interview took place at Mr. Hollander’s home in Northwest Washington on October 9, 2007.
Ms. Feigin: Mr. Hollander. Great to see you again. When we left off you were still one
of six line attorneys in Mr. Sweeney’s office. That morphed into a big
appellate section with you at the head. I’d like to get a little understanding
of how that came about and when that came about.
Mr. Hollander: I joined the staff in ‘48 and there were, as you say, six attorneys in the
office. Oscar Davis was the lead attorney. He was getting most of the
worthwhile Supreme Court cases to argue even before he went upstairs to
the SG’s office. And a guy by the name of Morton Liftin, he was another
very, very good attorney. But nobody could run a close second to Davis
and everybody conceded that. When the SG’s office needed someone in a
rush, they would get Oscar on the phone immediately. And that’s where he
wound up of course. He preceded Dan Friedman as deputy solicitor general
in the Solicitor General’s Office.
There was Mel Richter. He was pushing for me to join Sweeney.
He was very much upset when I told him that Sweeney said there was no
chance for me to move over for a year from where I then was, at the Interior
Department, after I had been at the Office of Price Administration at the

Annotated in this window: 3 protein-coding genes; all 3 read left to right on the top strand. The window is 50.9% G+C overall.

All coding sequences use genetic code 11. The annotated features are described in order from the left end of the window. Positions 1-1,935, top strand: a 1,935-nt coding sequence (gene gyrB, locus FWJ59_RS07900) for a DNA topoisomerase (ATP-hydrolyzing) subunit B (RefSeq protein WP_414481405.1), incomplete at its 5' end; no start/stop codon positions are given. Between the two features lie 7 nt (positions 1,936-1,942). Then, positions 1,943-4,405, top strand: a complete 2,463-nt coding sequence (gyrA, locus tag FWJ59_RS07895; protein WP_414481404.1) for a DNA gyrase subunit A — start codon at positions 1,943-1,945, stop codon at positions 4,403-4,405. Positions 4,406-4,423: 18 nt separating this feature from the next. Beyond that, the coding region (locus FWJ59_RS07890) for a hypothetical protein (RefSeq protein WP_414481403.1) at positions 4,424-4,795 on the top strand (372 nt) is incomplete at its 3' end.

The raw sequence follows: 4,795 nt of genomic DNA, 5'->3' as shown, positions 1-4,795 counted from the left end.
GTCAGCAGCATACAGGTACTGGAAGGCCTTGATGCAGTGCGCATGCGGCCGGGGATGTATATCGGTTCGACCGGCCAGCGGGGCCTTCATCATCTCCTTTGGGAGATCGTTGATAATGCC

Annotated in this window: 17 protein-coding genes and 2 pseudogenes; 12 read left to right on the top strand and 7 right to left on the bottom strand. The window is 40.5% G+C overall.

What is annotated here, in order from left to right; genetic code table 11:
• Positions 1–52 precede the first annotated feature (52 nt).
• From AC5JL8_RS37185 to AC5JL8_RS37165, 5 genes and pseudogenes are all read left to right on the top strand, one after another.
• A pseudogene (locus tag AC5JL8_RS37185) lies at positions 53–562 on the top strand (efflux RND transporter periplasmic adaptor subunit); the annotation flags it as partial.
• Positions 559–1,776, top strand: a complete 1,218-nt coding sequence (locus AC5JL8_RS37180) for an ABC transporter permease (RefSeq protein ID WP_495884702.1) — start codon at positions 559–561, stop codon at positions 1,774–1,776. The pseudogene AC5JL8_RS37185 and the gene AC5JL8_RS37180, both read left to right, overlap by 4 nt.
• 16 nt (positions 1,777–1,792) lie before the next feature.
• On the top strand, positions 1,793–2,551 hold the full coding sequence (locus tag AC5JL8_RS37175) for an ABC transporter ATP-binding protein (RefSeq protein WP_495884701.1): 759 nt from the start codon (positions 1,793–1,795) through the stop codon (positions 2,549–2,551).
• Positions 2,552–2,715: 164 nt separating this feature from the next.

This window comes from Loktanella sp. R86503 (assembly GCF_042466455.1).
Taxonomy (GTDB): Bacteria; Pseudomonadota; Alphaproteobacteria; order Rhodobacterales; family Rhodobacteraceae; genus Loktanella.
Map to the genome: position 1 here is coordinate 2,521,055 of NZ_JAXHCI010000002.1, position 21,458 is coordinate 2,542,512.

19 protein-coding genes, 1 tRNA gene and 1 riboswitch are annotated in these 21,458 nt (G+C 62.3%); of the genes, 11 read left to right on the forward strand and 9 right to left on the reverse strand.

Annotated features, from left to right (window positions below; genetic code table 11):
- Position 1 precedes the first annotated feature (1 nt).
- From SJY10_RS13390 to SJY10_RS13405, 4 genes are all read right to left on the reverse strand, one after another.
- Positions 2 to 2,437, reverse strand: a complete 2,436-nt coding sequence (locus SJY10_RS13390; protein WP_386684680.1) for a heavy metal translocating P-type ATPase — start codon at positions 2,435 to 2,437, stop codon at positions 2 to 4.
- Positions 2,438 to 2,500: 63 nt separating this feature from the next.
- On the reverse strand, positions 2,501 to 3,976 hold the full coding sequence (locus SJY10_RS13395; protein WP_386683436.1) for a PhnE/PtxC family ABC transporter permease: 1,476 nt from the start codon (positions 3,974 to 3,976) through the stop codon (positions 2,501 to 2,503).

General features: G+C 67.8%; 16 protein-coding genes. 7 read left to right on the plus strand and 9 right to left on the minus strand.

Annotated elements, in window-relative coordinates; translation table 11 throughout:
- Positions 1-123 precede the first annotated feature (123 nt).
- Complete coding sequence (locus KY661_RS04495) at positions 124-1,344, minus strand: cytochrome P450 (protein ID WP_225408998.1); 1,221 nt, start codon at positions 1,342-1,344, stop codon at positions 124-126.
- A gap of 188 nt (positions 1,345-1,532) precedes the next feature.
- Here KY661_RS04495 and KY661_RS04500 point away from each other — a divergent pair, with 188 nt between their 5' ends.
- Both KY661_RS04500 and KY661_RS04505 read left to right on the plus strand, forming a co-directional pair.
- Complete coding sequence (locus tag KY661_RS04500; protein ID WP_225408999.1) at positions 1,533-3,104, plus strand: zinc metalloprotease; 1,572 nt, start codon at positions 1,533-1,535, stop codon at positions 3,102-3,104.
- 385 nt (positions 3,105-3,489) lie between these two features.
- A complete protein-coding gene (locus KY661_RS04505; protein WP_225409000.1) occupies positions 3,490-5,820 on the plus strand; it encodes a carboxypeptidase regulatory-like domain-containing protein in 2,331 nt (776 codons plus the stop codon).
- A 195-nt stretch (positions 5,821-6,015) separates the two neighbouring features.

beginning of the war. I remember the names I think of some of the others
but they never made any real impression on me.
Ms. Feigin: How did the office come to grow and when did you come to lead it?
Mr. Hollander: The big spurt came in 1953 when Eisenhower appointed Warren Burger as
the head of the Claims Division. I think I probably said this before, maybe
a couple of times. Burger was very frustrated by the fact that the division
he had just been named to head was the Claims Division. So he righted
that immediately, re-characterizing it as the Civil Division.
Ms. Feigin: Mr. Sweeney was still the head at that point?
Mr. Hollander: Oh yes, Sweeney was there so far as I know for years. Not only was it not
known as the Civil Division appellate staff, it was known as the Supreme
Court section of the Claims Division. That was the official name when
Sweeney headed it up, and also when it was headed by his predecessor
Lloyd Kreeger. Lloyd had worked very closely with Sweeney and Sweeney
had learned a lot from Lloyd. But at that time I don’t think there were more
than four people, at the most five, in that Supreme Court section.
Sweeney at the beginning had the notion that the Supreme Court
section of the Claims Division responsibilities should be limited to cases in
the United States Supreme Court. He did not want us to waste our time on
court of appeals cases.
Ms. Feigin: So who handled the court of appeals cases?